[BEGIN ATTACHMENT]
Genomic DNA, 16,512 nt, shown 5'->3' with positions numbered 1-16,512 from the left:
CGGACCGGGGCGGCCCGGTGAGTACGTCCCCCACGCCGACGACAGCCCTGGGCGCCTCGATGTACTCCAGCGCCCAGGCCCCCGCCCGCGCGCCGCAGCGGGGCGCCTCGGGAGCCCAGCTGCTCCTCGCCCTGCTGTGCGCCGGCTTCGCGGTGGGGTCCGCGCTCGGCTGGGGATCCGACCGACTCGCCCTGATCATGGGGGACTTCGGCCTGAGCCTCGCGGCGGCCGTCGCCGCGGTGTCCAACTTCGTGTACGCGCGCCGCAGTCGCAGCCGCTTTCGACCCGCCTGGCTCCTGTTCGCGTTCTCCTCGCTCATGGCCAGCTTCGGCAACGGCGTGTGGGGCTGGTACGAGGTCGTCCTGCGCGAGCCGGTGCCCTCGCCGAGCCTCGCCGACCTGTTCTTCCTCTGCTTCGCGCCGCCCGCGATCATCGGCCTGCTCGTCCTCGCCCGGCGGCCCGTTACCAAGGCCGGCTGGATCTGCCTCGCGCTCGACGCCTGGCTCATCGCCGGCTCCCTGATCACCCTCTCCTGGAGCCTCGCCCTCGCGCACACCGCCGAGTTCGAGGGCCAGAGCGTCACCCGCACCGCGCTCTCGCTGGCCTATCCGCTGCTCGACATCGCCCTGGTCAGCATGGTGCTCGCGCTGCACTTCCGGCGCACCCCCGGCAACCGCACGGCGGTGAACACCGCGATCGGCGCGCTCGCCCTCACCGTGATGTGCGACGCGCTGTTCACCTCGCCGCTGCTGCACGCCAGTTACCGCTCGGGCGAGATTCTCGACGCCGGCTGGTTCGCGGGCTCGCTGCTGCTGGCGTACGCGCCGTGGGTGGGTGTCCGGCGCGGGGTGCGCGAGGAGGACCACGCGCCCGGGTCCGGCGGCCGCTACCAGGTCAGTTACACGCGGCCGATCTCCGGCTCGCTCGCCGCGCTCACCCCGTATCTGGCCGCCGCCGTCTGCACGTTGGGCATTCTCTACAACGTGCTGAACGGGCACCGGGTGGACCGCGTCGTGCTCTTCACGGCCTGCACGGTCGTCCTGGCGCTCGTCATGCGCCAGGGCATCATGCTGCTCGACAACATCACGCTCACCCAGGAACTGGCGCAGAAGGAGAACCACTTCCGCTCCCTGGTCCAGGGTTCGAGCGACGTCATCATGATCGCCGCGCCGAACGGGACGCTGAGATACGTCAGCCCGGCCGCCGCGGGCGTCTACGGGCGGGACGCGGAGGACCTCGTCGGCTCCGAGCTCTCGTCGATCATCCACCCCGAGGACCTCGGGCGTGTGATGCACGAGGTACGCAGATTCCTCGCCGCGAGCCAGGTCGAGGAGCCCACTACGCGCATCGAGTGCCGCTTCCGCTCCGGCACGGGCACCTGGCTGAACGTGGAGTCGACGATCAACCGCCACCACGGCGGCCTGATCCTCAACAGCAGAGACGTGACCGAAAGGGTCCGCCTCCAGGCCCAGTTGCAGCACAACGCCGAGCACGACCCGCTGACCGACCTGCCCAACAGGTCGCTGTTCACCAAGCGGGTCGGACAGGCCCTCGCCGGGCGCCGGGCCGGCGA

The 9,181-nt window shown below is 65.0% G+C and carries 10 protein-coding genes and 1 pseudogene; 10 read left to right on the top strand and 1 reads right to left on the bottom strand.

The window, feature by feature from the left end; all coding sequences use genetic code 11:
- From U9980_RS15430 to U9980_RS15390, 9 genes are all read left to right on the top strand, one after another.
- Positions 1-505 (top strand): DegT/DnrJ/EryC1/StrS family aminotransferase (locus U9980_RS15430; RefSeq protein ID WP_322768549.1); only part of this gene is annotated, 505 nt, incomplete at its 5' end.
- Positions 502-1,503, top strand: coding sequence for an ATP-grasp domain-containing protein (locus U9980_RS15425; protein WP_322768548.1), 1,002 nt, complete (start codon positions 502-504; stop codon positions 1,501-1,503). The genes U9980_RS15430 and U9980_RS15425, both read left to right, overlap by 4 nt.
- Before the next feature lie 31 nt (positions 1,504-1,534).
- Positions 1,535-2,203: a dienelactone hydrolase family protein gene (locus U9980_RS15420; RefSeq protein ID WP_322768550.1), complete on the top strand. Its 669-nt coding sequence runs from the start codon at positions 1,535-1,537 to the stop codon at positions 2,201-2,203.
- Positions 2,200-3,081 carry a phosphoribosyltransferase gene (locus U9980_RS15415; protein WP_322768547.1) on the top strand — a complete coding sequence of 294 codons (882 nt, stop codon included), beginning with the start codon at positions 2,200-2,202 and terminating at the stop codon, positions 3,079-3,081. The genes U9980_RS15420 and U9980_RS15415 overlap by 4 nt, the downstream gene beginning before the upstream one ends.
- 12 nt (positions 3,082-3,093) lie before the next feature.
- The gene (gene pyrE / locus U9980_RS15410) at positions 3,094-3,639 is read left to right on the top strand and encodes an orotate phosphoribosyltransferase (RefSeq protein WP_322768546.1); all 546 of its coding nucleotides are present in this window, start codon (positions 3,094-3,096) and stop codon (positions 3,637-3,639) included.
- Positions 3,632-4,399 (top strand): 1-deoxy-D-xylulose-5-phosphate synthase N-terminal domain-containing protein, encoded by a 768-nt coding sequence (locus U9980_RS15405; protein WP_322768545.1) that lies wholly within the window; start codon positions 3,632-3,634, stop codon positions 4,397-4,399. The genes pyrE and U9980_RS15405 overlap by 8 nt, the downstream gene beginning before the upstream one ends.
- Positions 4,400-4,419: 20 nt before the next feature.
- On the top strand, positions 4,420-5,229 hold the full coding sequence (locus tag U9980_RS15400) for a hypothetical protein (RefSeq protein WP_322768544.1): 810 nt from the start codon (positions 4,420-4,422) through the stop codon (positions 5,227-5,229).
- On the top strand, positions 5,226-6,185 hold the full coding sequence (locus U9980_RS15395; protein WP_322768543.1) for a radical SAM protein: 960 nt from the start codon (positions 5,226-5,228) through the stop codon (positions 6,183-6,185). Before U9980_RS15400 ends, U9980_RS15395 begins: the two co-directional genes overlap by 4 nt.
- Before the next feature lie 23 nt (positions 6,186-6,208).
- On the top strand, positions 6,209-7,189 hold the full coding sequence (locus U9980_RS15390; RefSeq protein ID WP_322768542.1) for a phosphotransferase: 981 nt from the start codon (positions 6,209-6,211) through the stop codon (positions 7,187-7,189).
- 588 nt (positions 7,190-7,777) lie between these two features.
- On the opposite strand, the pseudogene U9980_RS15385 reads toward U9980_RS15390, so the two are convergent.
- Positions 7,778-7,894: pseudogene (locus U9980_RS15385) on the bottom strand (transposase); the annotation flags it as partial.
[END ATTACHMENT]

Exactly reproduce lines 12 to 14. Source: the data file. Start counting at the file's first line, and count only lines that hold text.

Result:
- The gene (gene pyrE / locus U9980_RS15410) at positions 3,094-3,639 is read left to right on the top strand and encodes an orotate phosphoribosyltransferase (RefSeq protein WP_322768546.1); all 546 of its coding nucleotides are present in this window, start codon (positions 3,094-3,096) and stop codon (positions 3,637-3,639) included.
- Positions 3,632-4,399 (top strand): 1-deoxy-D-xylulose-5-phosphate synthase N-terminal domain-containing protein, encoded by a 768-nt coding sequence (locus U9980_RS15405; protein WP_322768545.1) that lies wholly within the window; start codon positions 3,632-3,634, stop codon positions 4,397-4,399. The genes pyrE and U9980_RS15405 overlap by 8 nt, the downstream gene beginning before the upstream one ends.
- Positions 4,400-4,419: 20 nt before the next feature.